Feed the Future
This project is part of the U.S. Government's global hunger and food security initiative.

Partnership with open-source technology opens door to improved survey data

This post was authored by Rick Mitchell, Senior Systems Analyst with the FTF-FEEDBACK activity at Westat.

Feed the Future has been piloting cutting-edge software, called the Open Data Kit (ODK), to improve its survey data collection methods, and in the process, has generated a number of lessons learned that are being integrated back into the open-source system for the benefit of future users. ODK provides a set of tools used to author, field, and manage mobile data collection. Using this new system for conducting population-based surveys (PBS) on Android 7” tablets, the project was able to scale its scope of collection significantly. The data collection forms with ODK used almost 3300 variables, spread across 19 modules, with well over 1000 built-in edit checks.

The project’s work with ODK is just one example of USAID’s public commitment to develop and scale innovation through strategic partnerships with the private sector. Within USAID Forward, smarter data use is placed center stage in the Agency’s efforts to increase transparency, collaboration, and impact.

FTF-FEEDBACK first began using ODK in early July 2012. The partnership was formed in the hope of increasing both efficiency and cost-effectiveness. For example, ODK’s features enabled the project to use a template-based development process, which resulted in quicker turnaround times and greater standardization among country-specific surveys. 

In piloting this technology, a couple of advantages became clear. Using the ODK development interface, the project was able to develop a core template for the data collection survey that was then modified based on the specific data collection needs and regional differences of each country. Also, in-country teams were able to provide feedback gathered from training sessions and testing to identify modifications to the core template. Taking advantage of the integrated nature of the ODK Collect survey tool and ODK Aggregate server, surveys could be quickly modified, tested, and released for further testing or data collection. This rapid prototyping method could be particularly valuable for those conducting surveys on a similarly large scale.The project’s experience using ODK on Android tablets to collect large amounts of survey data in nine countries has proved that investing in ODK was a good move, and FTF-FEEDBACK expects to continue using ODK on a wide range of other surveys.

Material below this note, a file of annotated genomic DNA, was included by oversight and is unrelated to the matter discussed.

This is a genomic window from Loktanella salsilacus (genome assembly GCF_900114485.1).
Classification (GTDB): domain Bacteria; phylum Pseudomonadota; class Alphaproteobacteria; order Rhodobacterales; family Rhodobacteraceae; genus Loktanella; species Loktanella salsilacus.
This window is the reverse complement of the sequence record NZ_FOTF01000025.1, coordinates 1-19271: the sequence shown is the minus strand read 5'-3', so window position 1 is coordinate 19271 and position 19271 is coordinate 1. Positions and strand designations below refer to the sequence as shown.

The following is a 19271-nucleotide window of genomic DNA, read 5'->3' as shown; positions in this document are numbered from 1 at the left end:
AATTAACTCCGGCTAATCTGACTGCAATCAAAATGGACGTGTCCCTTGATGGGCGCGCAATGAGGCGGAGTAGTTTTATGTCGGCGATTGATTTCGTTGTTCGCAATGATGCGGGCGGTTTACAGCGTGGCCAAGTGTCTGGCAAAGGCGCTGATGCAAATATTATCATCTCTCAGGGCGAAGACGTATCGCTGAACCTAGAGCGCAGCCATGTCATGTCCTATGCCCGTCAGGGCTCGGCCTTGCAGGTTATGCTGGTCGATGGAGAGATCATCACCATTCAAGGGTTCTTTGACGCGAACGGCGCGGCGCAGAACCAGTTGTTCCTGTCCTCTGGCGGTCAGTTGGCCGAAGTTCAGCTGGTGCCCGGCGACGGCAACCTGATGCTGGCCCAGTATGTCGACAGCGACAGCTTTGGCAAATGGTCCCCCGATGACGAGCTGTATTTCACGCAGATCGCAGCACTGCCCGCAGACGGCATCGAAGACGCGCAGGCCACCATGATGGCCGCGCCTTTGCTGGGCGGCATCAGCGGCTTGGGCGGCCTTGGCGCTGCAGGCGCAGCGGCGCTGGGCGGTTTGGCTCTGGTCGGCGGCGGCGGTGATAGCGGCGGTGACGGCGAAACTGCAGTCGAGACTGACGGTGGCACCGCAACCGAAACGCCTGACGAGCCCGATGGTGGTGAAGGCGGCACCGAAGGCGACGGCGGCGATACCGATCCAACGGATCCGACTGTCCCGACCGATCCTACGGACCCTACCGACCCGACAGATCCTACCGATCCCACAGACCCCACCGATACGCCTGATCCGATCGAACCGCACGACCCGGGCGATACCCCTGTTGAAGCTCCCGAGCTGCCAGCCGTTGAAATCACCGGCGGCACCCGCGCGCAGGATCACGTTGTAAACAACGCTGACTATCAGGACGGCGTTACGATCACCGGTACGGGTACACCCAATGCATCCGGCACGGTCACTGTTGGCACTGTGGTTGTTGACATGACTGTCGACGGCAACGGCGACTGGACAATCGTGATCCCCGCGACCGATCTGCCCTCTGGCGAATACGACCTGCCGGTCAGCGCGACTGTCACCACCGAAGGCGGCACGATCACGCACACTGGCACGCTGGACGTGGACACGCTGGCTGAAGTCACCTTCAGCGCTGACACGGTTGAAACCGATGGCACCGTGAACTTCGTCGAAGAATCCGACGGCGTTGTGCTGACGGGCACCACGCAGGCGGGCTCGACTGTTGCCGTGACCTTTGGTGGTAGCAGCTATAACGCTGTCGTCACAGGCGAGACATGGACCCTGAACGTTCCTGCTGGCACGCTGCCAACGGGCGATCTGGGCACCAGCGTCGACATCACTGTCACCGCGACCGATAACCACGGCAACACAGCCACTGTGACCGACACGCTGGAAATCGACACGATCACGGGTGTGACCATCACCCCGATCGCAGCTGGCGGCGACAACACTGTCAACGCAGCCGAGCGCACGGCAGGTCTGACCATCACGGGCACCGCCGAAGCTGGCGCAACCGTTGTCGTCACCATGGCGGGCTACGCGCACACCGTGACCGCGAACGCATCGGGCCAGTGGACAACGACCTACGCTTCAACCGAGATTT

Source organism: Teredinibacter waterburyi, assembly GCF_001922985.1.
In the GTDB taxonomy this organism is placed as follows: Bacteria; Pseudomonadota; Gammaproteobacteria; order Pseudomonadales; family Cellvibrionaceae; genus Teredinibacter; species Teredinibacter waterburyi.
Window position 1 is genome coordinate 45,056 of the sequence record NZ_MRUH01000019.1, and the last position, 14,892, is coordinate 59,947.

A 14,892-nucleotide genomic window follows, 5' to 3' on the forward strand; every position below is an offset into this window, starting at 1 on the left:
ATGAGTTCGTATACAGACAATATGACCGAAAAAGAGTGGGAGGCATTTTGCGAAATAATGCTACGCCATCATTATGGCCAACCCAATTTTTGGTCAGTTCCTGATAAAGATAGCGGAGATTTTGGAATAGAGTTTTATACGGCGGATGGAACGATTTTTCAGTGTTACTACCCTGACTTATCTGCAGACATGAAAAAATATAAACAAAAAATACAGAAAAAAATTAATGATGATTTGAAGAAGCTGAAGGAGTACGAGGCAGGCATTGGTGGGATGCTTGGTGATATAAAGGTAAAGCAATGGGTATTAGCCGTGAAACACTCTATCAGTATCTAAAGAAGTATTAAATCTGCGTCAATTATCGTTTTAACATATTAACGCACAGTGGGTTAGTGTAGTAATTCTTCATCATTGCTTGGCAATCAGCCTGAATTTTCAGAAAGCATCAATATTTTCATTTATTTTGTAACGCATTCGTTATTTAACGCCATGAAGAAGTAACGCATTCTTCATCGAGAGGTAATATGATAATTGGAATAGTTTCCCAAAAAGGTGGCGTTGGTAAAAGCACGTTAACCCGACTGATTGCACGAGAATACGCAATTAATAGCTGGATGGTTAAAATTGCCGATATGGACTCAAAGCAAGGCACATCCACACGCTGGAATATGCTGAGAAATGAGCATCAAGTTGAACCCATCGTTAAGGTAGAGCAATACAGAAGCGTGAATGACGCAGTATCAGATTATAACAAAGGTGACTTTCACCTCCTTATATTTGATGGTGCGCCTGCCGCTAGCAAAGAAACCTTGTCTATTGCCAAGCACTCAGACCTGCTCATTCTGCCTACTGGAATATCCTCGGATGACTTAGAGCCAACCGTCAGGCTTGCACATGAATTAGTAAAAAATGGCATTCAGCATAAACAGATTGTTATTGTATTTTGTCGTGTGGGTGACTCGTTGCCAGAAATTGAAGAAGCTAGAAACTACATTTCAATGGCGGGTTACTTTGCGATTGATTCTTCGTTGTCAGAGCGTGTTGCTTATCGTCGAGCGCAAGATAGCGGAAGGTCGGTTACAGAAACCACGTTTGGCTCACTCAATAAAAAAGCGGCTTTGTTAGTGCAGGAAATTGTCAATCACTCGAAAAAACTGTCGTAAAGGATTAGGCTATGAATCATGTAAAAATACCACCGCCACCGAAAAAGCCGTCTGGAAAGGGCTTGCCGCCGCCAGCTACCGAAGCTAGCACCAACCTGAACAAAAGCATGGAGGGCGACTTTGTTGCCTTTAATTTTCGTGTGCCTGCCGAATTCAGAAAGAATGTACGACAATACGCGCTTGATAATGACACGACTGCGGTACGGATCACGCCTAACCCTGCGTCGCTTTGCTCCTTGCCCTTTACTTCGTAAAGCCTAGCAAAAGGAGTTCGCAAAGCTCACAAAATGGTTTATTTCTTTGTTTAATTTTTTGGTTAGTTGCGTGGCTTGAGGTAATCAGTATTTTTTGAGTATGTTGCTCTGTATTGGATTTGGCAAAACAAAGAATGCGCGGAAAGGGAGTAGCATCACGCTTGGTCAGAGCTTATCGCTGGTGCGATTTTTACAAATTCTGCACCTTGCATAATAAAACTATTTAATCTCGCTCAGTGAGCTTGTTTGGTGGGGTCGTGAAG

In line with the Agency’s commitment to sustainability, the lessons learned from the project’s experience—and improvements made—have been shared with the ODK development team for further improvement. The results of FTF-FEEDBACK’s work can benefit other agencies and organizations doing large, complex surveys that wish to collect their data on Android tablets.  For more information on our experience using ODK, please contact FTFFEEDBACK@Westat.com.